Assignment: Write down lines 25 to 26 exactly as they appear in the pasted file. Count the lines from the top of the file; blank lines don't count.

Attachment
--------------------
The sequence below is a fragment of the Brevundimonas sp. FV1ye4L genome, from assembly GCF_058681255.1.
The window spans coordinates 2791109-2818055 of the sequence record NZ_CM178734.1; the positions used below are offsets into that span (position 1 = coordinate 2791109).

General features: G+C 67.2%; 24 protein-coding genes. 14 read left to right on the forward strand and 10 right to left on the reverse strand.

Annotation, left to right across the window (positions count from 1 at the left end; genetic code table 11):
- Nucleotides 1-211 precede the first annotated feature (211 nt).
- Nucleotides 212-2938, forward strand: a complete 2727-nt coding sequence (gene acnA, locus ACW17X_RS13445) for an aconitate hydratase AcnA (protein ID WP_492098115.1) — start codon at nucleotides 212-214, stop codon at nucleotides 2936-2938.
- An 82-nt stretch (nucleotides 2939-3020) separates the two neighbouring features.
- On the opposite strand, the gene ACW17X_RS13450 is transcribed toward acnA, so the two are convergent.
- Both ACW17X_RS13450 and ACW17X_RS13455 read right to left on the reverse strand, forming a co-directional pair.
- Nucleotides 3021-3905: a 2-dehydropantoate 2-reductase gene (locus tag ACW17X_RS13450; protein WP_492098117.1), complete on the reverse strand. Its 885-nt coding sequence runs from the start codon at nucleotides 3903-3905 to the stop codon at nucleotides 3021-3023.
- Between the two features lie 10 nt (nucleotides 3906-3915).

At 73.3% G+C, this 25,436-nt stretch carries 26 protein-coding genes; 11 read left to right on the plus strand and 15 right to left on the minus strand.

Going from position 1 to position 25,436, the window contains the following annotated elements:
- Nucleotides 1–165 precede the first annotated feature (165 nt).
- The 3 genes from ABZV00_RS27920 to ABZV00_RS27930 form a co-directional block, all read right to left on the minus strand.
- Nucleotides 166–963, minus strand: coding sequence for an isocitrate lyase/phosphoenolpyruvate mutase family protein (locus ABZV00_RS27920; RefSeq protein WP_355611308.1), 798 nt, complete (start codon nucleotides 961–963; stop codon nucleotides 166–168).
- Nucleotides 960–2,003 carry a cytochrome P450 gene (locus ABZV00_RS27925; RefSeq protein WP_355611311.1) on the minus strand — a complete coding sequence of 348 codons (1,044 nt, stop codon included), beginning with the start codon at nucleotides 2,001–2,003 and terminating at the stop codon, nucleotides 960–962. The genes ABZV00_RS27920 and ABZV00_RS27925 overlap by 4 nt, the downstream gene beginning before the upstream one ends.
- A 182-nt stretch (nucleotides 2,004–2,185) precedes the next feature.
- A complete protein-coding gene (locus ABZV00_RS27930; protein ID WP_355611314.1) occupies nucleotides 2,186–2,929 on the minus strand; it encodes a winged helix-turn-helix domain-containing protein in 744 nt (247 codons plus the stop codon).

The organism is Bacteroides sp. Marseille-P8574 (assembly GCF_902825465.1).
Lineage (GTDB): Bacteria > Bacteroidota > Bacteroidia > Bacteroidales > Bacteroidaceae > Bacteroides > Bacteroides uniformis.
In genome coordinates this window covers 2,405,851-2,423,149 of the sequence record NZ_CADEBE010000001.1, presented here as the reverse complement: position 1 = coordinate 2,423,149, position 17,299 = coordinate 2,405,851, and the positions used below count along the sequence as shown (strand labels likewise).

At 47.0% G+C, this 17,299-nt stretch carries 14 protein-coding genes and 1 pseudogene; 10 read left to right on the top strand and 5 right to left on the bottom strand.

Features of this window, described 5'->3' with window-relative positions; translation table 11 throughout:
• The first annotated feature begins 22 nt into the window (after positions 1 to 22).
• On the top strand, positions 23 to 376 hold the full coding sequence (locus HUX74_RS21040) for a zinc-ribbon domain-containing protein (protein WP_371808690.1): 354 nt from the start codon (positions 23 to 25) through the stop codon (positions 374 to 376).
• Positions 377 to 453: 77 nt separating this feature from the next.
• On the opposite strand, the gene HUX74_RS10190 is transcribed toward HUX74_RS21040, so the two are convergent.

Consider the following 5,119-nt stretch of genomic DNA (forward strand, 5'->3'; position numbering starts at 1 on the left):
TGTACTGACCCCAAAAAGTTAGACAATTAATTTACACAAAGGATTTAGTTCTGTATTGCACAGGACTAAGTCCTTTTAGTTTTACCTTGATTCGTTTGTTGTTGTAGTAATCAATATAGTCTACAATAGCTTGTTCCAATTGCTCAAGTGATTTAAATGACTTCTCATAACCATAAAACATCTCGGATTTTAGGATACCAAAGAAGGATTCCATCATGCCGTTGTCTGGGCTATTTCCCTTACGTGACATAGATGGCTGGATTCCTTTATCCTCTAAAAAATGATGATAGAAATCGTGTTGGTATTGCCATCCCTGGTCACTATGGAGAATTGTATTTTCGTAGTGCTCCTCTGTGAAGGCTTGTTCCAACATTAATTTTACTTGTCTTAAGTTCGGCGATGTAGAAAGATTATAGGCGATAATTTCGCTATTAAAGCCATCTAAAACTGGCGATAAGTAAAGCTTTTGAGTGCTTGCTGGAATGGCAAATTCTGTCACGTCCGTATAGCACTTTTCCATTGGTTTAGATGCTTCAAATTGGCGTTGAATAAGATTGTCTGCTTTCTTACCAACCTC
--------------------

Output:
• The first annotated feature begins 22 nt into the window (after positions 1 to 22).
• On the top strand, positions 23 to 376 hold the full coding sequence (locus HUX74_RS21040) for a zinc-ribbon domain-containing protein (protein WP_371808690.1): 354 nt from the start codon (positions 23 to 25) through the stop codon (positions 374 to 376).